Various scholars have analysed the article system used in the English language for decades. Articles are very important parts of the English language, as they cut across both the linguistic and non-linguistic fields. There are three common English articles. These are ‘the’, ‘a’, and ‘an’. Article ‘the’ has been proven to be one of the most used words in both written and spoken English (Master, Teaching the English 464). Statistically, ‘the’ is used 25.1%, while ‘a’ and ‘an’ are used a cumulative 8.5% in any conversation (Berry 14).
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Despite the natural way and the ease of use of articles, many English learners find it difficult to fully master when to apply an article. In turn, the learners find it difficult to communicate the simplest of instructions. Berry clarifies and observes that this is a major problem among people whose first language does not have articles (17). For instance, it is common to find people whose first language is Arabic having a hard time making the use of English articles because Arabic contains one article only.
This essay gives a detailed analysis of the English articles. The first analysis will focus on the different factors that are involved when applying articles in the English language. In the same vein, an analysis of the uses of articles will be presented. Similarly, a detailed examination of the difficulties that Arabic speakers undergo when learning articles in the English language will be given.
Semantic features of articles in English
As mentioned, understanding the use of articles in the English language has proven a difficult task for many students learning English as a second language. The main reason why this task is difficult for L2 learners is that many of the other languages do not have articles. Secondly, the rules that are used in the application of articles are very different and can even defer from the rules the learners have instilled about other parts of speech. One must also understand the theories that are associated with the application of articles to understand the semantic features of articles.
Maratosos argues that articles have no meanings, yet they are significant in giving meaning (78). For example, words that have meaning include chair, man, child, want, desire, and eat, among other words. Looking at these examples, it is clear that words that have meaning fall in the various categories of parts of speech. However, the article ‘the’ does not have such a distinct meaning. Therefore, when a speaker says ‘the’ or ‘a’, the listener will not understand what is being communicated. However, if a speaker says ‘chair’ the listener will know exactly what the speaker means. In the same breadth, articles help in giving meaning without necessarily carrying meaning. For instance, when a speaker says ‘the chair’, the listener understands that it is a particular chair that is being mentioned. However, saying ‘a chair’ means that there is no specificity.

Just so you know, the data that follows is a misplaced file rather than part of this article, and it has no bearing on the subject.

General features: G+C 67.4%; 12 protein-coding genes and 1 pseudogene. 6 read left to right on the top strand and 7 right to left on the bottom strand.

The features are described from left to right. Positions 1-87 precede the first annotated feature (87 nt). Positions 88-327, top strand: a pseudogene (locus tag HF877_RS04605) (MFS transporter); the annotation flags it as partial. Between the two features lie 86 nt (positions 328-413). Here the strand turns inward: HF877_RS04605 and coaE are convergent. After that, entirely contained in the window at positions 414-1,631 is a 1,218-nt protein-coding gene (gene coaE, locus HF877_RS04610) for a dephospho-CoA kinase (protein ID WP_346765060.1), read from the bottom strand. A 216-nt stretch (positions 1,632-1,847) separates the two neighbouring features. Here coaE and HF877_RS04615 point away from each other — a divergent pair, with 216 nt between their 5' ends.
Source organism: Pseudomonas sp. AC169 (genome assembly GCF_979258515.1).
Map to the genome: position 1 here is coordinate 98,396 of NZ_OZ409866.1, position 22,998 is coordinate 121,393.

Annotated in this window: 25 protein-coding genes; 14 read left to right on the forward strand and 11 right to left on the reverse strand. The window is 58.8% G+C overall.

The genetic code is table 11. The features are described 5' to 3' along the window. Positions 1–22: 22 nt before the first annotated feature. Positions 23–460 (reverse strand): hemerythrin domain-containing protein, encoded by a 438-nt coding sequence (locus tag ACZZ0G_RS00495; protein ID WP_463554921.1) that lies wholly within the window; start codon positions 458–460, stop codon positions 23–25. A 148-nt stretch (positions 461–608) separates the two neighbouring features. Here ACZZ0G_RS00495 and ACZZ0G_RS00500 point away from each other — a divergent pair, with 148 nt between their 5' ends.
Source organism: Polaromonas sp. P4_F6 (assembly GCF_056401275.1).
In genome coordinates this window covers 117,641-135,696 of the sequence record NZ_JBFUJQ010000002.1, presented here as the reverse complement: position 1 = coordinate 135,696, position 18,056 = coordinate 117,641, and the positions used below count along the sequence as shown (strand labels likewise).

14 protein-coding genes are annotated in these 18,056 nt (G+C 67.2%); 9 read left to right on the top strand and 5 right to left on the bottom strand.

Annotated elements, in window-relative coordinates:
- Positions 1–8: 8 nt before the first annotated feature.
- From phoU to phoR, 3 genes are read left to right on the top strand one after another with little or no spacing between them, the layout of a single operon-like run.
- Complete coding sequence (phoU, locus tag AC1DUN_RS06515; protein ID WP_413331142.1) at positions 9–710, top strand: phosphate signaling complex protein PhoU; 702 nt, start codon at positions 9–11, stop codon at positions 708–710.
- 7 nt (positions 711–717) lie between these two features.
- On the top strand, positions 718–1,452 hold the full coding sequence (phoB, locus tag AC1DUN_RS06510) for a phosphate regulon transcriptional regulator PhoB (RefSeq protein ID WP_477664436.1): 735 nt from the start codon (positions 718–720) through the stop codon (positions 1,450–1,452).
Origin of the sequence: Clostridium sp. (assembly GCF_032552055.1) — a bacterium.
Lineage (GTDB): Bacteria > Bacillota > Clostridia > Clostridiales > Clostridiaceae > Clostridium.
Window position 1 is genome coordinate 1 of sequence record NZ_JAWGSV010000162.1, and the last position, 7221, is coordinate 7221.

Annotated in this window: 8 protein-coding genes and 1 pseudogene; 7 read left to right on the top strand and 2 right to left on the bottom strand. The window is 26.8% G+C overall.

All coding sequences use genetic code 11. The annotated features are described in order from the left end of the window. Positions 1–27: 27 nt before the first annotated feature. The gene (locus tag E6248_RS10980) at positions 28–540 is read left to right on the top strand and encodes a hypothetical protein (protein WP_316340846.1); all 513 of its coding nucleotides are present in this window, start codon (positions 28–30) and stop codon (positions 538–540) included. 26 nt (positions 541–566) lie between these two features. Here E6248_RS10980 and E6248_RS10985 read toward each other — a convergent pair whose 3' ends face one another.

Quirk et al. argue that articles are the most common central determiners. It means that they are used before nouns (253). They also act as the head in noun phrases. Whereas this appears to be a simple rule to follow, there are exceptions. Perhaps, such exceptions are the reasons that make it difficult for L2 learners to fully understand how to use articles. For example, it is common to use articles before nouns. Saying, ‘a man went to the bank’ is correct. However, with the creativity of poetry and stylistic writing, there are instances where the article ‘a’ used can be dropped. For instance, “and God created man in his image”. In this second example, man is still a noun, but it is not preceded by an article.
It is important to look at the concept of definiteness in analysing the semantic features of articles. Whereas Trenkic observes that it is a universal category of meaning and can be interpreted in all languages (12), Ko, Perovic, and Wexler explain that definiteness is a feature that refers to common items in both the speaker’s and receiver’s discourse (120). Russell disagrees with Trenkic and explains that before there is any form of definiteness, there has to be uniqueness (9). Therefore, it means that articles in the English language are unique, especially the article ‘the’ because it is the only definite article in the English language.
Forms of English articles